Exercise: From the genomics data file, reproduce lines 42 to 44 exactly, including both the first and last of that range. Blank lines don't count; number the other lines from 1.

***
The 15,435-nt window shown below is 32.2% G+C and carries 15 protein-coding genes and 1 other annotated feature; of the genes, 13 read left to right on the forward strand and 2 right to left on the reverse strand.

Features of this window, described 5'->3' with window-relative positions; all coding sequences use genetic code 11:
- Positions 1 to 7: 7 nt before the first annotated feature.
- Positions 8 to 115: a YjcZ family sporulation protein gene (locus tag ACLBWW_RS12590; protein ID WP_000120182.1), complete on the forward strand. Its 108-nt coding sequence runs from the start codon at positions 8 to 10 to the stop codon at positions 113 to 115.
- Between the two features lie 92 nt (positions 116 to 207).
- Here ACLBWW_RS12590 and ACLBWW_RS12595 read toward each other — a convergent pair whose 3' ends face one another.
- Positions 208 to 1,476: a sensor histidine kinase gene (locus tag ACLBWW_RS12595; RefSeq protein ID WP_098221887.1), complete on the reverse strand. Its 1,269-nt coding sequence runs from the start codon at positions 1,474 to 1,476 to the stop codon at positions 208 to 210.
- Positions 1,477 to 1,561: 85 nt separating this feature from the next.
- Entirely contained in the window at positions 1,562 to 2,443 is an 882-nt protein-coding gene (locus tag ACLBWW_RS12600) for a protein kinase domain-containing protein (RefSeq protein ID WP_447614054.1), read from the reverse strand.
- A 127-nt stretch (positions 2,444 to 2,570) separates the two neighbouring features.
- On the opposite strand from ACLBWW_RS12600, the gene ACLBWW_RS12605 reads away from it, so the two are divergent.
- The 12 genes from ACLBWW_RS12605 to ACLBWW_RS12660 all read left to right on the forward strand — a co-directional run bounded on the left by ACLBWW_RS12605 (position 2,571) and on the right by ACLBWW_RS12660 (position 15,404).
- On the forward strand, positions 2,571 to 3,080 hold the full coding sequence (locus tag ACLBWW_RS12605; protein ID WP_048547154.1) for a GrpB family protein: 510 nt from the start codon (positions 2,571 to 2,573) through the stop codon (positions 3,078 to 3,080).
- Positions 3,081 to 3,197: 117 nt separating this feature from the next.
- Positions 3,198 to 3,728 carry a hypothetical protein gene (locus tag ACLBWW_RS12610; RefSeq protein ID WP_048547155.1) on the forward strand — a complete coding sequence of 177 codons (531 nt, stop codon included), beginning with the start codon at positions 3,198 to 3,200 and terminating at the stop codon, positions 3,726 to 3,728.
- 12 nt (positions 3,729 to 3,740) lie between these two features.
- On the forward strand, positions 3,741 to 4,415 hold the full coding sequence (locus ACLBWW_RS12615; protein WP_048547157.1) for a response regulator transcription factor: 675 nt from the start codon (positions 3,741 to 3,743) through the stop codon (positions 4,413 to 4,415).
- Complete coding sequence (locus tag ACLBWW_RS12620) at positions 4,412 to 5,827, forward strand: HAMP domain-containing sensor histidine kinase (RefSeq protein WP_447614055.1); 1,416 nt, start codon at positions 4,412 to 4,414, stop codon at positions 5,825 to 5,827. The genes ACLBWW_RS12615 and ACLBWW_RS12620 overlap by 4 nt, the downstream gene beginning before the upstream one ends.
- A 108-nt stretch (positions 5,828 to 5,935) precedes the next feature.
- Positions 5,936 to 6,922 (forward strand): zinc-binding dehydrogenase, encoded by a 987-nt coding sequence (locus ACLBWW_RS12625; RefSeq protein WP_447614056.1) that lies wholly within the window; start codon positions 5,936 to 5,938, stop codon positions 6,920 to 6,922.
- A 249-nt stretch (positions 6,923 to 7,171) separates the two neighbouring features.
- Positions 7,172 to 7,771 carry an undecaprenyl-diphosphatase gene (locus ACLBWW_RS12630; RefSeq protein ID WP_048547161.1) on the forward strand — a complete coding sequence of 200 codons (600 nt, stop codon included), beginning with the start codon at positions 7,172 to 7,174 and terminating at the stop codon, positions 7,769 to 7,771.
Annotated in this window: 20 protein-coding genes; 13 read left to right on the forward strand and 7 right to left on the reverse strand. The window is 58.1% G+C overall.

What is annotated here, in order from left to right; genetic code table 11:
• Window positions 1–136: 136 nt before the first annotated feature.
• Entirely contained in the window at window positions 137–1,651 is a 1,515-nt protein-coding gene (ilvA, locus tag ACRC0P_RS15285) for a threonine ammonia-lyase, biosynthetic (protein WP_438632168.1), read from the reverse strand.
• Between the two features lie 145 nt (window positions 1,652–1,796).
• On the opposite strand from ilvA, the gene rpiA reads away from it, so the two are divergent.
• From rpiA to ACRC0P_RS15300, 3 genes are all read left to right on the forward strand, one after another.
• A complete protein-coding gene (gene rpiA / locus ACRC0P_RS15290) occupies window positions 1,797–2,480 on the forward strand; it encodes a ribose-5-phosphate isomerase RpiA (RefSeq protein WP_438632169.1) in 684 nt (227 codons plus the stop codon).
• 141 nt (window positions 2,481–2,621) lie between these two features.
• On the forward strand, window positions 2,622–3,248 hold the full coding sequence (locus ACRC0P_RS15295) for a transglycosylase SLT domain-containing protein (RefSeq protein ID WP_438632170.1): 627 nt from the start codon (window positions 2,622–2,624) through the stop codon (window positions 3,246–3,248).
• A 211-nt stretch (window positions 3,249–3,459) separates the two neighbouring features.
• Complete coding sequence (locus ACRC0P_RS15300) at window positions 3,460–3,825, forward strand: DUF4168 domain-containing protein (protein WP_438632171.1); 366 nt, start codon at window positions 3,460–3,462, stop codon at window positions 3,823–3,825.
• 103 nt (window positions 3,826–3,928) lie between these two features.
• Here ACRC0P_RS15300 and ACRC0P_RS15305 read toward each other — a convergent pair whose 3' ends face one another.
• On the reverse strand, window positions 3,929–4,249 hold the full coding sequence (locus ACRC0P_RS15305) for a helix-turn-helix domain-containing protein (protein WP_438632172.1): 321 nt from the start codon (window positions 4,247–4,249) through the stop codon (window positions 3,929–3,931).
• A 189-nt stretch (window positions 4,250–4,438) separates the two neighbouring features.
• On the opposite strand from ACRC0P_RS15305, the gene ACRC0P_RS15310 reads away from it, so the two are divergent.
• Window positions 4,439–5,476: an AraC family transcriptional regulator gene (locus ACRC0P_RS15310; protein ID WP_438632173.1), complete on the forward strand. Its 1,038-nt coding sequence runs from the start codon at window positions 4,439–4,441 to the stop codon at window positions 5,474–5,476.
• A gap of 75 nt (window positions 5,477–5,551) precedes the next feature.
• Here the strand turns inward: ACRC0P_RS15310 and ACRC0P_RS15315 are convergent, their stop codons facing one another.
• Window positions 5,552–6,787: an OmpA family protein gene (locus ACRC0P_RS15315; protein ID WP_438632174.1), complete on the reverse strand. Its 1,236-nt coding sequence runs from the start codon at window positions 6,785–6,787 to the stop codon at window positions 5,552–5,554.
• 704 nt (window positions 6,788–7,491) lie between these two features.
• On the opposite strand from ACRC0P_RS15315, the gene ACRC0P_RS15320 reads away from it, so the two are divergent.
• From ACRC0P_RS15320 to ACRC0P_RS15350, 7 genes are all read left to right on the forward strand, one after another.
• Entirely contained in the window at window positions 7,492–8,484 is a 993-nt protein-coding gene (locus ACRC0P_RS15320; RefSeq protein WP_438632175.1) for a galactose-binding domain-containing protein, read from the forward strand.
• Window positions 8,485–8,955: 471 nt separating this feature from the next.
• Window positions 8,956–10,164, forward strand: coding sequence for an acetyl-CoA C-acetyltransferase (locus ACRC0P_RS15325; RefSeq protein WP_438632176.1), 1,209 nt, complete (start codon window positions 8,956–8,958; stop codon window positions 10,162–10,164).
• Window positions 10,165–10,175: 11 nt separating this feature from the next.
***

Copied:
• Here the strand turns inward: ACRC0P_RS15310 and ACRC0P_RS15315 are convergent, their stop codons facing one another.
• Window positions 5,552–6,787: an OmpA family protein gene (locus ACRC0P_RS15315; protein ID WP_438632174.1), complete on the reverse strand. Its 1,236-nt coding sequence runs from the start codon at window positions 6,785–6,787 to the stop codon at window positions 5,552–5,554.
• 704 nt (window positions 6,788–7,491) lie between these two features.